There are several RGB color spaces. Apple Aperture uses Wide Gamut RGB. The goal is to use a monitor that can display the same range of color as the output device. If, for example, the printer is calibrated for Adobe RGB (1998), the monitor used in the production setting should be able to replicate that range. A monitor limited to sRGB is only capable of reproducing a fraction of the Adobe RGB color space.

    The professional color proofing monitors I mentioned include tri-color RGB LED backlights and are capable of displaying most, if not more than, the Adobe RGB color range. Newer consumer-grade Dell monitors offer this option. High-end HP printers are optimized for Adobe RGB, to match traditional prepress workflows. (Note application-managed color can also be enabled on high-end HP printers.)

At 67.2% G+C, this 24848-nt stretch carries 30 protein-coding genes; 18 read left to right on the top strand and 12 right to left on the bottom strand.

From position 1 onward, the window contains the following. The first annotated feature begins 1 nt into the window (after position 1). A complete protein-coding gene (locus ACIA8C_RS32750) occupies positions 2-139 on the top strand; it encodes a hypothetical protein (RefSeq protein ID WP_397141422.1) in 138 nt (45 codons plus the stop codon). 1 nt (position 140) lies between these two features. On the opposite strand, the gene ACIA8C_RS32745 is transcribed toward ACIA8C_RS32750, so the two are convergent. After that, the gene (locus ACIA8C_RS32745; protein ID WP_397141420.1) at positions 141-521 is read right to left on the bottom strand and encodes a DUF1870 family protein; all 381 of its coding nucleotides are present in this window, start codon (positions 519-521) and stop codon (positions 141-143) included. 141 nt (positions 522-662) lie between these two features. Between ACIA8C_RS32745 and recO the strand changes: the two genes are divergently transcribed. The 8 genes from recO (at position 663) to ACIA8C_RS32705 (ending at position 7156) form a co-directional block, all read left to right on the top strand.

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  12. highscheme macrumors regular

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  13. camomac macrumors 6502a

    camomac

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    #13
    Yes LaCie are rebranded NEC's. LaCie just make a complete solution in one package (ie monitor/calibrator)..

    this is just my opinion, but I would go with NEC and an I1 (x-rite) for calibration. You can get a used I1 for a decent price on eBay...
     
  14. SoCalRich macrumors 6502

    SoCalRich

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    #14
    Yes... AND usually the older models or versions regards tech specs and manufacturing.
     
  15. mangrove macrumors 6502

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    FL, USA
    #15
    Try the HP ZR30w a new 30" LCD Monitor

    This reply might be too late since you posted your question in April.